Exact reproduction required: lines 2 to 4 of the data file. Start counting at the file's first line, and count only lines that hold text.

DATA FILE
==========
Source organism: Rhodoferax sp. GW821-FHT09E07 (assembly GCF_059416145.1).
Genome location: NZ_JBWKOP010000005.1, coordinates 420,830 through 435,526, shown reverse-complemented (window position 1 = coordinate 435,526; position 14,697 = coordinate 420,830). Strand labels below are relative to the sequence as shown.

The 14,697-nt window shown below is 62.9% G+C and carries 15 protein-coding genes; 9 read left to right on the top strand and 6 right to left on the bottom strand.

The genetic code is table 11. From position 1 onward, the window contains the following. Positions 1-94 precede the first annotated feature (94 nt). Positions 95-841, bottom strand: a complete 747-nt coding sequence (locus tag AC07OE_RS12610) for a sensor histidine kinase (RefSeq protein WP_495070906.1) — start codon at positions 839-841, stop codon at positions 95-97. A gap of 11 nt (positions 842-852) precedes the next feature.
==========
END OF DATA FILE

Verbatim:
Genome location: NZ_JBWKOP010000005.1, coordinates 420,830 through 435,526, shown reverse-complemented (window position 1 = coordinate 435,526; position 14,697 = coordinate 420,830). Strand labels below are relative to the sequence as shown.

The 14,697-nt window shown below is 62.9% G+C and carries 15 protein-coding genes; 9 read left to right on the top strand and 6 right to left on the bottom strand.

The genetic code is table 11. From position 1 onward, the window contains the following. Positions 1-94 precede the first annotated feature (94 nt). Positions 95-841, bottom strand: a complete 747-nt coding sequence (locus tag AC07OE_RS12610) for a sensor histidine kinase (RefSeq protein WP_495070906.1) — start codon at positions 839-841, stop codon at positions 95-97. A gap of 11 nt (positions 842-852) precedes the next feature.